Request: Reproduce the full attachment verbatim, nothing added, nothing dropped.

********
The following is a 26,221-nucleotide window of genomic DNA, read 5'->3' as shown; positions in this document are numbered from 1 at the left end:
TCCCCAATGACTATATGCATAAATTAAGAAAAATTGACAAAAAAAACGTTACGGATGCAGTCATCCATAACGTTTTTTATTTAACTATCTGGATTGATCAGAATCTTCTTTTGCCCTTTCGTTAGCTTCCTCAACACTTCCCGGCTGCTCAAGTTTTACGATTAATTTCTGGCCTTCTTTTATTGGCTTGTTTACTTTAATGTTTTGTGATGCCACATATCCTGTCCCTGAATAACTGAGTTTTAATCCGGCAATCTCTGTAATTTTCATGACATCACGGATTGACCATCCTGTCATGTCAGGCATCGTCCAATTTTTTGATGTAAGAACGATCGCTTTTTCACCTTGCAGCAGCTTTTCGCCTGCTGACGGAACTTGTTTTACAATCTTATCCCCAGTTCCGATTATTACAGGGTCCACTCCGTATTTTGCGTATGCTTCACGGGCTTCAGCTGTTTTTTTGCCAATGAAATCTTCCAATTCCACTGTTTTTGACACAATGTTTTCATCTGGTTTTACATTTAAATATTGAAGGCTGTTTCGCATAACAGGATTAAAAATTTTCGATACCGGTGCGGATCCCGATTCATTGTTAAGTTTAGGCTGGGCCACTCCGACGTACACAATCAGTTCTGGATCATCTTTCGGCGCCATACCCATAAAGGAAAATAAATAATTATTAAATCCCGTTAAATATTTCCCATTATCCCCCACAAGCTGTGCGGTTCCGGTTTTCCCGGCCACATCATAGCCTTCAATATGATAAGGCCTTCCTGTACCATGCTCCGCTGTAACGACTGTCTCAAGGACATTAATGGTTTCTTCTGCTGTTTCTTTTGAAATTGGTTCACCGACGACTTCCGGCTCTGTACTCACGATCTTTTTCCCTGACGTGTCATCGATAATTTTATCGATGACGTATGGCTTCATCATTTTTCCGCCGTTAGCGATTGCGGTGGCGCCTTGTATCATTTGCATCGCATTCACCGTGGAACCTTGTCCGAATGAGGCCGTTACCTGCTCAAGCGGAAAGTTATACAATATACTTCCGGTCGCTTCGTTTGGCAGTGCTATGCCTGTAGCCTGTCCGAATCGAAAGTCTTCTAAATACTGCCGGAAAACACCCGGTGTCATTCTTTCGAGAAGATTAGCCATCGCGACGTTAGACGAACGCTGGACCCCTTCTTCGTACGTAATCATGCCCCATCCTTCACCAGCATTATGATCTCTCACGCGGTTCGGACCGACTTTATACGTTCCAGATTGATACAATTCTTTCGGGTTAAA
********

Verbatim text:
The following is a 26,221-nucleotide window of genomic DNA, read 5'->3' as shown; positions in this document are numbered from 1 at the left end:
TCCCCAATGACTATATGCATAAATTAAGAAAAATTGACAAAAAAAACGTTACGGATGCAGTCATCCATAACGTTTTTTATTTAACTATCTGGATTGATCAGAATCTTCTTTTGCCCTTTCGTTAGCTTCCTCAACACTTCCCGGCTGCTCAAGTTTTACGATTAATTTCTGGCCTTCTTTTATTGGCTTGTTTACTTTAATGTTTTGTGATGCCACATATCCTGTCCCTGAATAACTGAGTTTTAATCCGGCAATCTCTGTAATTTTCATGACATCACGGATTGACCATCCTGTCATGTCAGGCATCGTCCAATTTTTTGATGTAAGAACGATCGCTTTTTCACCTTGCAGCAGCTTTTCGCCTGCTGACGGAACTTGTTTTACAATCTTATCCCCAGTTCCGATTATTACAGGGTCCACTCCGTATTTTGCGTATGCTTCACGGGCTTCAGCTGTTTTTTTGCCAATGAAATCTTCCAATTCCACTGTTTTTGACACAATGTTTTCATCTGGTTTTACATTTAAATATTGAAGGCTGTTTCGCATAACAGGATTAAAAATTTTCGATACCGGTGCGGATCCCGATTCATTGTTAAGTTTAGGCTGGGCCACTCCGACGTACACAATCAGTTCTGGATCATCTTTCGGCGCCATACCCATAAAGGAAAATAAATAATTATTAAATCCCGTTAAATATTTCCCATTATCCCCCACAAGCTGTGCGGTTCCGGTTTTCCCGGCCACATCATAGCCTTCAATATGATAAGGCCTTCCTGTACCATGCTCCGCTGTAACGACTGTCTCAAGGACATTAATGGTTTCTTCTGCTGTTTCTTTTGAAATTGGTTCACCGACGACTTCCGGCTCTGTACTCACGATCTTTTTCCCTGACGTGTCATCGATAATTTTATCGATGACGTATGGCTTCATCATTTTTCCGCCGTTAGCGATTGCGGTGGCGCCTTGTATCATTTGCATCGCATTCACCGTGGAACCTTGTCCGAATGAGGCCGTTACCTGCTCAAGCGGAAAGTTATACAATATACTTCCGGTCGCTTCGTTTGGCAGTGCTATGCCTGTAGCCTGTCCGAATCGAAAGTCTTCTAAATACTGCCGGAAAACACCCGGTGTCATTCTTTCGAGAAGATTAGCCATCGCGACGTTAGACGAACGCTGGACCCCTTCTTCGTACGTAATCATGCCCCATCCTTCACCAGCATTATGATCTCTCACGCGGTTCGGACCGACTTTATACGTTCCAGATTGATACAATTCTTTCGGGTTAAA